HOWARD HUGHES - AUTOGRAPH LETTER DOUBLE SIGNED CO-SIGNED BY: JEAN PETERS - HFSID 36736
HOWARD HUGHES and JEAN PETERS The eccentric billionaire writes his wife, Jean Peters, asking to see her at 11:30, with Peters responding she does not feel too well, but will see him anyway. Hughes goes on to
Sale Price $4,930.00
HOWARD HUGHES and JEAN PETERS
The eccentric billionaire writes his wife, Jean Peters, asking to see her at 11:30, with Peters responding she does not feel too well, but will see him anyway. Hughes goes on to explain an item bought at auction, saying it was luckily higher priced than expected, since Peters doesn't "have a high regard for things that are too cheap"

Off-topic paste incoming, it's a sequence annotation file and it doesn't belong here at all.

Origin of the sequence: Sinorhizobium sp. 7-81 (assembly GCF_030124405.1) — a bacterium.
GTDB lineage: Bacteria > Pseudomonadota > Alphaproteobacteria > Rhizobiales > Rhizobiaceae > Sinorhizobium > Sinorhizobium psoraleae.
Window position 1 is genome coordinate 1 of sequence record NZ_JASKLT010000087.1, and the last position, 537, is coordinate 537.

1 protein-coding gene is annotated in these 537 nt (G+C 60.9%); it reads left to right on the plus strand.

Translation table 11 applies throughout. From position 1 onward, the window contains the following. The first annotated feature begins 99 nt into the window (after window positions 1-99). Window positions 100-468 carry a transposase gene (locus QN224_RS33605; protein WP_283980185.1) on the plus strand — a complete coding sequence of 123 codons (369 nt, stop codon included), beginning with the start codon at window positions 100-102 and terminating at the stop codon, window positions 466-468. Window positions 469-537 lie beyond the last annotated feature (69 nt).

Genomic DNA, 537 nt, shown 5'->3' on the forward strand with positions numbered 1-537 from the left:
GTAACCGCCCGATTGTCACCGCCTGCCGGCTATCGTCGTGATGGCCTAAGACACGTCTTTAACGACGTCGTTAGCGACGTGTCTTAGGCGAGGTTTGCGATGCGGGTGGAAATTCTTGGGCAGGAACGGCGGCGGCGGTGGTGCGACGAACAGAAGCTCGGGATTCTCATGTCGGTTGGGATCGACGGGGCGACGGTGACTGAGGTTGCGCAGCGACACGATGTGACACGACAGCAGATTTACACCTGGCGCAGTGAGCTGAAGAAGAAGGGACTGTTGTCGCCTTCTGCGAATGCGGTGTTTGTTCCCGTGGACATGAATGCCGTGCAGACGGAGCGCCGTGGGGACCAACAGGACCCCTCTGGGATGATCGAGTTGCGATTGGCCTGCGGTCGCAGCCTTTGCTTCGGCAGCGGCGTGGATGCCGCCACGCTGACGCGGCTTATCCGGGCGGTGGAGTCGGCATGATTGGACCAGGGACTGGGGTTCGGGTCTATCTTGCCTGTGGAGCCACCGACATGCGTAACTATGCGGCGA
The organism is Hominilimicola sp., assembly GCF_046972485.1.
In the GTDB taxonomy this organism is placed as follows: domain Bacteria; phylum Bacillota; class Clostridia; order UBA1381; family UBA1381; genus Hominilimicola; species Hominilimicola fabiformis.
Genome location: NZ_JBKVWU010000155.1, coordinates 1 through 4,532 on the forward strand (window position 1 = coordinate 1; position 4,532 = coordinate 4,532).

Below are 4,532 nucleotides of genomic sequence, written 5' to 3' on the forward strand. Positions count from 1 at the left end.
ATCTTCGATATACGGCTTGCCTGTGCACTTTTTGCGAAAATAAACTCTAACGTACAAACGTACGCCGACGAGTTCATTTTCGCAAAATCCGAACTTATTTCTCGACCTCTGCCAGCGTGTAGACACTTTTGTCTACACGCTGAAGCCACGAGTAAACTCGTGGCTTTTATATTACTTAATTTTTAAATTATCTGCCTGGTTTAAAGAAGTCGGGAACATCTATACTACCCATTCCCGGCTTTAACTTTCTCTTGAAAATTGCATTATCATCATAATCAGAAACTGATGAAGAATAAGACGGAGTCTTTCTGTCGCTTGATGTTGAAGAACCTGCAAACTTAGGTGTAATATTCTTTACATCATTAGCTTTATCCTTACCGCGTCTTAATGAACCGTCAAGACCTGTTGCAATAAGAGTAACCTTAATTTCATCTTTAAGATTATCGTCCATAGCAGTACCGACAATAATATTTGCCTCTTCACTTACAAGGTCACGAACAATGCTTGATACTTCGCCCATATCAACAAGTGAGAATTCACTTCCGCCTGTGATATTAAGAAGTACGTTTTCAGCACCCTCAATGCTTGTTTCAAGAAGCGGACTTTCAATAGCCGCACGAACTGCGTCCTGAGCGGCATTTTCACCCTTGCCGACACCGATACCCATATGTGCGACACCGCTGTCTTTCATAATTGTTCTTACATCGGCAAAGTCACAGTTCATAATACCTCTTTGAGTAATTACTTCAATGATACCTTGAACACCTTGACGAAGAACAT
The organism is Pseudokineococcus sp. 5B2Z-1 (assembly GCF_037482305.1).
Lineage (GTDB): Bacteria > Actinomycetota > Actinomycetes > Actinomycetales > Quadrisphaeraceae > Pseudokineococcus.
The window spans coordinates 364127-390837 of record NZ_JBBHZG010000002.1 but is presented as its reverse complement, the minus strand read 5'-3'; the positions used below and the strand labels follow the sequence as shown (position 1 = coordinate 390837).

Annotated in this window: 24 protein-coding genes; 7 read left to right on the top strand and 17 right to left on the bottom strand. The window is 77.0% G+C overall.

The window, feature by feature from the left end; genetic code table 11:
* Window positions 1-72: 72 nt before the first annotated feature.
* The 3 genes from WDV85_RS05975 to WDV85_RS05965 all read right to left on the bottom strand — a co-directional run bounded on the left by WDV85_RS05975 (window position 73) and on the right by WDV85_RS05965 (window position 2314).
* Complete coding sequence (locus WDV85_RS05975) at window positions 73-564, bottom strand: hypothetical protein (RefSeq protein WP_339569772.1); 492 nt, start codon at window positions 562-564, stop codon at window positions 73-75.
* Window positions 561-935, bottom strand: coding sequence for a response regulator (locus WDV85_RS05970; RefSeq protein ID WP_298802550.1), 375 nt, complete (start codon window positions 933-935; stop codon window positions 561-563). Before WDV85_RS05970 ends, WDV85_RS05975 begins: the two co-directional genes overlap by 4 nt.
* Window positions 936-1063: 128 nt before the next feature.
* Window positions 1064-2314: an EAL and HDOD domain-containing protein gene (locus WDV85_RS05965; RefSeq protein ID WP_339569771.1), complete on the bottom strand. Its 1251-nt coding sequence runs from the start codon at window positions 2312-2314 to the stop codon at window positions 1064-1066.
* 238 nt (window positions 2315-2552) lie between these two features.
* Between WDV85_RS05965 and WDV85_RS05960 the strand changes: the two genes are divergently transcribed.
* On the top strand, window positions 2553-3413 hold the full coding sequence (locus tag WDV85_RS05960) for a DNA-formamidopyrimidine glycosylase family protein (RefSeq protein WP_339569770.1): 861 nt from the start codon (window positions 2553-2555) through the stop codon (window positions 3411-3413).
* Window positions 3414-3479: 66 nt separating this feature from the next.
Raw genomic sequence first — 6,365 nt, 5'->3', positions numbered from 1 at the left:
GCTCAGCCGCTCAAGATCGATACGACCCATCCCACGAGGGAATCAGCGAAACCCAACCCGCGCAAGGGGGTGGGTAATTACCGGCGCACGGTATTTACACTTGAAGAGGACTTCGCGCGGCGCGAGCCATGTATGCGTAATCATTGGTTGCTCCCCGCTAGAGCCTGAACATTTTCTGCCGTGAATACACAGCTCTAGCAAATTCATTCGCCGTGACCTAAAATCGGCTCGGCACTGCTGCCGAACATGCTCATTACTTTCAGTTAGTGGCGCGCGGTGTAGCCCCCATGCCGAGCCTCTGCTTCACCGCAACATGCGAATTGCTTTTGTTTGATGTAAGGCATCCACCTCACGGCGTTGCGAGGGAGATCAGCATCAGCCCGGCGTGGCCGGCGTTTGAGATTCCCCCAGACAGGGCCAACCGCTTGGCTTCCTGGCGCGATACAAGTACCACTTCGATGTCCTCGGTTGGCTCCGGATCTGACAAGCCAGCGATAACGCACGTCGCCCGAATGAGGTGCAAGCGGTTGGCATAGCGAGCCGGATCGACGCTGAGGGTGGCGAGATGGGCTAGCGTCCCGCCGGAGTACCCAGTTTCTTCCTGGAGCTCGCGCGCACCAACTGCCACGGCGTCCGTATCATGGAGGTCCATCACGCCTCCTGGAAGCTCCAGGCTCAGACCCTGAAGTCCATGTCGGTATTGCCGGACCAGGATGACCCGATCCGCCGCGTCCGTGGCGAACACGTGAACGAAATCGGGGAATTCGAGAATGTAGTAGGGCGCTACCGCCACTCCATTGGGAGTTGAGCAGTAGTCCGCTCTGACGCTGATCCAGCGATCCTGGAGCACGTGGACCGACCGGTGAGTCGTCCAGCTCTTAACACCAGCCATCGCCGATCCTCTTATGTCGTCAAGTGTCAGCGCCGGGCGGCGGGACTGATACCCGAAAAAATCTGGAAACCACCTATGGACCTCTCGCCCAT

Autograph letter double signed: "H", "H", "J", 1 page (front and verso), 8½x11¼. No place, no date, but circa 1964. Hughes' letter begins: "I love you, sweet dream". In full: "and will be awaiting to see you about 11:30 - if OK I will send a signal. Love". Peters' letter, written beneath her husband's, begins: "Dear Love-". In full: "Why do you think I would hear any needs? I do not understand your message. I do not feel well, but will be in at 11:30 - tho I may not be able to stay long. Love". Hughes has penned several notes on the verso and front of the page: "Dearest Love, please come now if you don't feel well and would like to go to bed early. I love you", "I like movies on trains", "To answer your question, I thought you would have heard all about the auction from the same source that brought us the folder. Anyway we got it, and I am sure you will be happy to learn that the price was higher than I predicted, because you don't have a high regard for things that are too cheap", "Therefore, if some-thing is cheap, you figure it must be cheap", "...the price - So... I think a few more kind words and a trace of a smile might be merited and certainly would be deeply appreciated - beyond measure", "That meant 25 - per person", "It's still a bargain", " [illegible] mañana?". The relationship between business tycoon HOWARD HUGHES (1905-1976) and actress JEAN PETERS (1926-2000), which was marked with strange meeting rituals and periods of little or no direct contact, was anything but normal, yet their sincere devotion to each other endured throughout their 14-year marriage. The dashing aviator and movie mogul had met Peters in 1946, when she had come to Hollywood as a prize for winning the Miss Ohio state title. Hughes was intrigued by Twentieth Century-Fox's rising star, who made her film debut in 1947. Following 11 years of sporadic dating, the two were married in a small mining town outside of Las Vegas on January 12, 1957. Hughes, known for working odd hours into the night, preferred to relay his business and personal directives via memos and hand-written notes rather than the spoken word, and he would communicate with his wife in this same manner. They jotted notes about planned meetings, films, business and opinions in general. In 1964, Mr. and Mrs. Hughes lived at the fashionable address of 1001 Bel Aire. However, their marital arrangements included separate living quarters, and Jean often was required to make an appointment with Hughes' aides in order to see her husband. By this time in their marriage, the couple was known to usually spend a half hour together after 11 p.m. before retiring to their separate bedrooms. In November 1966, Howard Hughes confined himself to a hotel penthouse in Las Vegas, Nevada. In 1970, after having spent most of her married life with Hughes in separate accommodations, Jean Peters Hughes was granted a divorce. Fold in center. Light surface creases. Frayed on bottom edge. Fine condition.
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